In certain circles of conservative Protestantism, history can sometimes seem to fall off a cliff after Acts 28. For some of us, National Geographic’s latest cover story on the Apostles and their relics may seem like a letter from a different world - and that’s probably too bad.
Up until the rise of the Moral Majority in the 1980s, which seemed to quiet the North American feud between Protestants and Catholics for reasons of political expediency, dismissing stories of saints and relics as Romish superstition was a staple of Protestant youth indoctrination. Modernism’s system of logic and reason applied to a strictly limited first century gave the church everything she needed to convince the faithful of the historicity of her claims. Yet modernity’s waning and fashionable spirituality’s interest in things one can hold and possess invites us to a People magazine approach to the lives and deaths of heroes we imagine to know from the Bible. Anyone acquainted with early church history should know that a hunger for more than the church could endorse in its canon is not a new thing. There are lots of ancient texts with many stories. We’re not only interested on the details of Whitney Houston’s final hours, but we’re also curious about the friends of Jesus.
I don’t think it’s a bad thing for Protestants to poke around a bit more in the early history of the Christian church. Ignorance of this era has allowed a fair amount of sloppy skepticism regarding what is pretty solidly knowable about the origins of the founding of our faith. We should be aware, however, that history usually reveals to us that the past was no less complex and nuanced than the present and that hagiography has derived its common pejorative definition for good reason. The Protestant Reformers had reason to critique medieval excess on a number of counts.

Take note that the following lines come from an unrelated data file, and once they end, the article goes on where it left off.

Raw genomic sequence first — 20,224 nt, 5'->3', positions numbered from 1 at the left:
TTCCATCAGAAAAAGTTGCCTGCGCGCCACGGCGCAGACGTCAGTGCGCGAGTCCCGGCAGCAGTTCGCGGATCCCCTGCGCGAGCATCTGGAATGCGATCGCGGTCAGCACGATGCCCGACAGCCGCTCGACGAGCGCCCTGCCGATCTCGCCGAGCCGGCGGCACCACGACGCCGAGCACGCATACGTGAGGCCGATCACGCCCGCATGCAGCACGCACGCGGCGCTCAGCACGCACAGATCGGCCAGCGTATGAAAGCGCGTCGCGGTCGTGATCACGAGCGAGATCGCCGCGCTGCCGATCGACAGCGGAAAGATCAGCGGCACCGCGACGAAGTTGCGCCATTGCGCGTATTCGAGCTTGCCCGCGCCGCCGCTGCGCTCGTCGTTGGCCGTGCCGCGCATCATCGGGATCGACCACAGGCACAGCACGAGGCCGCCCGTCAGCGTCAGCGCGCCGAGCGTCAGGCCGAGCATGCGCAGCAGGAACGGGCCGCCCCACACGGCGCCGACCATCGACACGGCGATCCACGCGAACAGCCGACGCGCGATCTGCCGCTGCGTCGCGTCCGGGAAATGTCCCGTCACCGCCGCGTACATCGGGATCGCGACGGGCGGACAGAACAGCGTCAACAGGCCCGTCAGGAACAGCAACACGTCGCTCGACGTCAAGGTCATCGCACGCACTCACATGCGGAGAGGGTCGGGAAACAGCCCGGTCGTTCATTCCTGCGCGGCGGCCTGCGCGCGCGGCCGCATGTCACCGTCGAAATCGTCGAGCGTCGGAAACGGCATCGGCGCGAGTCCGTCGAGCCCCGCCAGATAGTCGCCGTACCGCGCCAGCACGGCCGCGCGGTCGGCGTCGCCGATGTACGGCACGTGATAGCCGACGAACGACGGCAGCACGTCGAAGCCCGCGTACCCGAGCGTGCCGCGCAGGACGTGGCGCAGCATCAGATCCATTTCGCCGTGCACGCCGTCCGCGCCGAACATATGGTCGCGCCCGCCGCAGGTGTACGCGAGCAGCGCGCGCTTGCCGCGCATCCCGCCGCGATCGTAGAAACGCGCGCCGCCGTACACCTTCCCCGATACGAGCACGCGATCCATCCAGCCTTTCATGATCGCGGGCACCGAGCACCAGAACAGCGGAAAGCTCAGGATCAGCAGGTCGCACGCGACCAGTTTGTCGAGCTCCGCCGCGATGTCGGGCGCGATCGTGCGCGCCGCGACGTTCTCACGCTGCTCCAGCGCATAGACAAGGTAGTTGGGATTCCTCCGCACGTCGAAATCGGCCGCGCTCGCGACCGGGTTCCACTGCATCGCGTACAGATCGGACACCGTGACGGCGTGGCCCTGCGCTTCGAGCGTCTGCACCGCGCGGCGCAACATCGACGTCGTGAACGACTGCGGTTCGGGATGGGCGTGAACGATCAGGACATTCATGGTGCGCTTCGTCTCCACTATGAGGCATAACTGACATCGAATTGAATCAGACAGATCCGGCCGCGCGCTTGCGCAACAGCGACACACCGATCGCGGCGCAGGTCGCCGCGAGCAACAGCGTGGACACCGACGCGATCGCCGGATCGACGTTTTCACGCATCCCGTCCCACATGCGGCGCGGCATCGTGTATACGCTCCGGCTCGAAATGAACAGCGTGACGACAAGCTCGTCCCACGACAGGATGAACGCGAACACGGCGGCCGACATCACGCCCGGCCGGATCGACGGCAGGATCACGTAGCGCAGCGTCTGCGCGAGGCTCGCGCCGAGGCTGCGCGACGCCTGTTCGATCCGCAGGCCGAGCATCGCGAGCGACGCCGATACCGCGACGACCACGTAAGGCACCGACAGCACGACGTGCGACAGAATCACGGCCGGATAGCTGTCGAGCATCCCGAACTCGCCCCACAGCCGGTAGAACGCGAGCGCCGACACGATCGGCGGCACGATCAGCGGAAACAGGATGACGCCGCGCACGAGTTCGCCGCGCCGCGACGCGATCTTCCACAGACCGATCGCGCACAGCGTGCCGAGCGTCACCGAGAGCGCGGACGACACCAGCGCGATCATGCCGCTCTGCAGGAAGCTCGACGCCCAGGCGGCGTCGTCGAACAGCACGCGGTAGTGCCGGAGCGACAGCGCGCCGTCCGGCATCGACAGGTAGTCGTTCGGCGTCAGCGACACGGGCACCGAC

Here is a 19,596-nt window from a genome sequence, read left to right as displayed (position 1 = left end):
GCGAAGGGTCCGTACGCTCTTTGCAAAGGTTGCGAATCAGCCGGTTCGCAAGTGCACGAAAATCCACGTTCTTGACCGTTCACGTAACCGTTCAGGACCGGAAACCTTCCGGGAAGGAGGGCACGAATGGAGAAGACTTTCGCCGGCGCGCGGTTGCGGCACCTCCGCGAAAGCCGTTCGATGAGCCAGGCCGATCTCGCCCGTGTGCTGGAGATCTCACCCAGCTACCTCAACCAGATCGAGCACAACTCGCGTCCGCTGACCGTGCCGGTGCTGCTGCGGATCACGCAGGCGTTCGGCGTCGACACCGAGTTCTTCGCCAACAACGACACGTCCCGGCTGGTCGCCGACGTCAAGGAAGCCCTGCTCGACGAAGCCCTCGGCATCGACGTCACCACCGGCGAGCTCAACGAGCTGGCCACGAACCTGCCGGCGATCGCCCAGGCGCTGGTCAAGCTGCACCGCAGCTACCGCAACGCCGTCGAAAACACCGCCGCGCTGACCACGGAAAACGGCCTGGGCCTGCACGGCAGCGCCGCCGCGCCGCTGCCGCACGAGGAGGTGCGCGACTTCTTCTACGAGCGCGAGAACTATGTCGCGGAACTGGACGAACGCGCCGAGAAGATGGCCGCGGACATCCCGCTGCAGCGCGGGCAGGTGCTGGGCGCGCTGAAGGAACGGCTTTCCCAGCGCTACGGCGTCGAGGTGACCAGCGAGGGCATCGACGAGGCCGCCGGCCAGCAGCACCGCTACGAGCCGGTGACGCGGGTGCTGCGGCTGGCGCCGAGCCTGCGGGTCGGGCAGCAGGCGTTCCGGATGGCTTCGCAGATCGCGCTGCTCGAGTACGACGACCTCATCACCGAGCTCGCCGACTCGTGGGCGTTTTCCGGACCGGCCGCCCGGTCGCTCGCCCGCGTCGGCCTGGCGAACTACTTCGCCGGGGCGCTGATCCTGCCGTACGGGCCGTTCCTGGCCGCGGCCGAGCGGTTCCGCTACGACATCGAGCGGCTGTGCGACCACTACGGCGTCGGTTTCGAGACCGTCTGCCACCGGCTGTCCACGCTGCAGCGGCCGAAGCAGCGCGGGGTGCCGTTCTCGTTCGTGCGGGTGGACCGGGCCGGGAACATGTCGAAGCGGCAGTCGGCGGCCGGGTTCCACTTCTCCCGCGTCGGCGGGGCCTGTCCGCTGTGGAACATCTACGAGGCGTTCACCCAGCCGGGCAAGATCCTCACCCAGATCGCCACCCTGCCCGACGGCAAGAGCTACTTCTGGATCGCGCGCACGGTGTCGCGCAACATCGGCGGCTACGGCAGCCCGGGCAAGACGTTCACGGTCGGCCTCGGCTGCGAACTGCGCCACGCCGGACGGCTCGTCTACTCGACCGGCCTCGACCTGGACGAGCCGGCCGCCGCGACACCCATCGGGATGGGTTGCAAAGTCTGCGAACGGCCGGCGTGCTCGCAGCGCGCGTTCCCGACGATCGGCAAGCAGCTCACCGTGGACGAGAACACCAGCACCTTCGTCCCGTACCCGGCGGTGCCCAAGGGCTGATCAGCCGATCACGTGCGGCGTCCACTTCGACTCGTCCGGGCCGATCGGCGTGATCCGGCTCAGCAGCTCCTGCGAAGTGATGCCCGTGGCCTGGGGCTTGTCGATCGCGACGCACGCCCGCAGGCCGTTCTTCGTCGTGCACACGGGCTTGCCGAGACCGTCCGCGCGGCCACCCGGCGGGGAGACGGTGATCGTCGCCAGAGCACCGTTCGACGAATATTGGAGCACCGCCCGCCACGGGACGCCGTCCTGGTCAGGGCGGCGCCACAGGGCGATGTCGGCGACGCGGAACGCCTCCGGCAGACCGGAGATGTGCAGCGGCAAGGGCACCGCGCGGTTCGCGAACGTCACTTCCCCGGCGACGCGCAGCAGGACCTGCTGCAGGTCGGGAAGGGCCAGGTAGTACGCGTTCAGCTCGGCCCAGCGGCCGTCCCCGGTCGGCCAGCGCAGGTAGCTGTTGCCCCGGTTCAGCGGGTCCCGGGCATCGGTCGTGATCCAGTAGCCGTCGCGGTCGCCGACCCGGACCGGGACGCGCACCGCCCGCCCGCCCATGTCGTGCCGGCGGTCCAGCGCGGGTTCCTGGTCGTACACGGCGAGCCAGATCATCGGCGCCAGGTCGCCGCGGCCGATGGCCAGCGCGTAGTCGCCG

I don’t think it’s a bad thing for Protestants to poke around a bit more in the early history of the Christian church.
I think it’s also important to recognize that the early church has recognized the liabilities of TMZ-style curiosity. Luke, in writing to Theophilus, did indulge in telling some stories that were simply too good not to tell, but didn’t really offer us the kind of “Lives of the Saints” that others would produce.
Whereas some additional detail can be helpful, Luke realized that our faith is not necessarily refined by giving us more information. Relics can be inspirational, but the water, the bread and the wine are what we get to touch, feel and taste. If faith required exclusive collectables, access to the relics themselves bottlenecks access to our story.
Jesus indulged Thomas, who seems to have become an amazing ancient evangelist, but He reminded him that by His Spirit many, many more would believe on the basis of merely the verbal and incarnational witnesses to the resurrected Lord.
I’d love to see a Protestant revival of interest in the history of the ancient church. I think wrestling through the questions of the historicity of tales and relics informs our knowledge of the past of our faith. Christians should not be afraid to ask tough questions, do hard research and explore the limits of what we can know and how we know it. I’m glad National Geographic has done this piece and I hope many people read it.
What Do You Think?
- How should we incorporate archeological and historical records from the first century into our faith?
- Do you see any spiritual value in relics from the early church?
- What did you learn from the National Geographic story that you didn’t know before?